The History of Booing
combination of booing and applause help keep the quality of public
performance high, by emotionally rewarding the good and punishing the
intransitive verb : to deride especially by uttering a
transitive verb : to express disapproval of by booing
<the crowd booed the referee>
Booing is the act of showing displeasure for
someone or something, generally an entertainer, athlete or politician. by loudly yelling
"boo" (holding the "oo" sound) or making other
noises of disparagement, such as animal noises, usually the sound of a
donkey. The sound is often accompanied with one or two hands giving the
thumbs down sign. If spectators particularly dislike the performance
they may also accompany booing by throwing objects onstage, though the
objects aren't usually meant to physically hurt the performer.
BOOing started in the days
of early man.....
Booing performers has a very long history, The
first written record comes from ancient Greece. At the annual Festival
of Dionysia in Athens, playwrights competed to determine whose tragedy
was the best.
Dionysus is commonly thought to have been the
son of Zeus, the most powerful of all Greek gods and goddesses, and
Semele, a mortal woman. He was the god of the grape harvest, winemaking
and wine, of ritual madness and ecstasy in Greek mythology.
Four times a year, the Athenians and
citizens from all over Greece would gather together to worship Dionysus.
The largest and most prolific of these festivals was the City Dionysia,
or Great Dionysia, which was held in late March through early April.
Here, the Greeks would sing and dance and revel in a state of madness in
worship of the god. Goats were sacrificed in his honor. Men would dress
up as satyrs. Large amounts of wine would be consumed.
When the democratic reformer Cleisthenes came to power in
the sixth century B.C., audience participation came to be regarded as a
civic duty. The audience applauded to show its approval and shouted and
whistled to show displeasure.
games (munera) were introduced to Rome in 264 BC, when the sons of
Junius Brutus honored their father by matching three pairs of
gladiators. In 65 BC, Julius Caesar commemorated his father, who had
died twenty years before, with a display of 320 pairs of gladiators in
silvered armor. Most matches employed a senior referee (summa rudis).
Audience participation often determined
whether a competitor lived or died. The crowd decided by booing or
cheering the wounded gladiator by yelling 'missum' or 'mitte'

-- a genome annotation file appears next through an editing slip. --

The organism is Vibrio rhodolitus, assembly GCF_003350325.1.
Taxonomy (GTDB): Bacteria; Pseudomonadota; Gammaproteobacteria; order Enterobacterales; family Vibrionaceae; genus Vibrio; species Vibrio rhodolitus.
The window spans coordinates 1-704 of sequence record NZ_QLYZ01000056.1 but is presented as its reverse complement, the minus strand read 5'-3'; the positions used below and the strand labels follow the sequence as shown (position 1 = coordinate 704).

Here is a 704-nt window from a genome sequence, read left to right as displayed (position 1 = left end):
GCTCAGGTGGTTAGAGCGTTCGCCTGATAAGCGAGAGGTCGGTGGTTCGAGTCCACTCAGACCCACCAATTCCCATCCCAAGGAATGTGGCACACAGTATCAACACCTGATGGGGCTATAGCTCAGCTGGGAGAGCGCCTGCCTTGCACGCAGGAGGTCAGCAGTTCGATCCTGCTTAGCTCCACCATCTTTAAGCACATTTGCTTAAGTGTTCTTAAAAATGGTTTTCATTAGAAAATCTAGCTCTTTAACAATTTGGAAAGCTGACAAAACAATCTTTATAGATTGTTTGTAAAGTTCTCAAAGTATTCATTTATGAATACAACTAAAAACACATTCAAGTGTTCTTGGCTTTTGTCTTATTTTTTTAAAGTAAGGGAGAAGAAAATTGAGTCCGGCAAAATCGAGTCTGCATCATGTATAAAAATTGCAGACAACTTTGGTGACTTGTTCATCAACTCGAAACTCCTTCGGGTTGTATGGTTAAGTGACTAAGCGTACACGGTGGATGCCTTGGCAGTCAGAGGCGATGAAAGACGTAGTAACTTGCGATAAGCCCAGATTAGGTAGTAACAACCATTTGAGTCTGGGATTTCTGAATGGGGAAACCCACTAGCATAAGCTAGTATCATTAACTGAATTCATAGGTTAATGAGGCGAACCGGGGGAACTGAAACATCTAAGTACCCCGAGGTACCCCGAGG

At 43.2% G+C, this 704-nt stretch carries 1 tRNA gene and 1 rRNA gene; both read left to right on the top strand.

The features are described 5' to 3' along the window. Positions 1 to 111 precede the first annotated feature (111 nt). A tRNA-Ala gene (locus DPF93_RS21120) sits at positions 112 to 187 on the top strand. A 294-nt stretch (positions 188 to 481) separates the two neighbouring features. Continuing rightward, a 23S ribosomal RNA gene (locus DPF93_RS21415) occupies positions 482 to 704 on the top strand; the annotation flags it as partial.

(release or send away) as a gesture of mercy and conversely yelling 'iugula'
the final decision in this was not made by popular crowd appeal and was
usually left to a single judge or editor.
taunts or mutual abuse without any warrant of hate, and applause,
unsupported by affection....The perversity of it! They love whom they
lower; they despise whom they approve; the art they glorify, the artist
they disgrace" a quote from De Spectaculis by Tertullian of
Carthageiwritten somewhere between 197-202 describing
the gladiator games and the morality of them.
While people have expressed displeasure
publicly since ancient times, the English word boo was first used in the
early 19th century to describe the lowing sound that cattle make. Later
in the 1800s, the word came to be used to describe the disapproving cry
Hoot, another onomatopoeic English word, was used as early as
1225 to describe the same phenomenon. (Ancient Greek and Latin both
contain words resembling boo that mean "to cry or shout
aloud," though there is no known etymological connection to the
modern English word.). The BOOing and crowd behavior in some
instances extended to hissing, groaning, hooting and pelting with
objects, often rotten vegetables or fruit but sometimes stones as well.
Since the beginning of organized
sports BOOing has been part of the behavior of fans. Entertainment
events also are where BOOing has been an acceptable form of audience
response to a poor performance.
This practice has in recent times come
under criticism. The opinion is often expressed that to boo a bad
performance is unkind and demonstrates a lack of sophistication.
However, the counterargument goes that the combination of booing and
applause help keep the quality of public performance high, by
emotionally rewarding the good and punishing the bad.
Fans that BOO have come to be
known as a The BOO Birds
The term “The Boo Birds” has become a part of every sports
fans vocabulary. The term “The Boo Birds” appears and is used in
newspapers and every form of media every day.
term “The Boo Birds” and the behavior associated with it makes an
appearance at every event on every level every day.
Fans BOO to vent frustration and
disappointment...it makes them feel better. Fans can vent their
frustrations at games , events, players, entertainers and politicians in
a public forum -they can't do this anywhere else in everyday life-if
they acted out at work or home in the same manner
there would be serious consequences.
Credit: Sonia Smith Slate
Magazine, Qualitative Market Research: An International Journal, 2006, Volume: 9,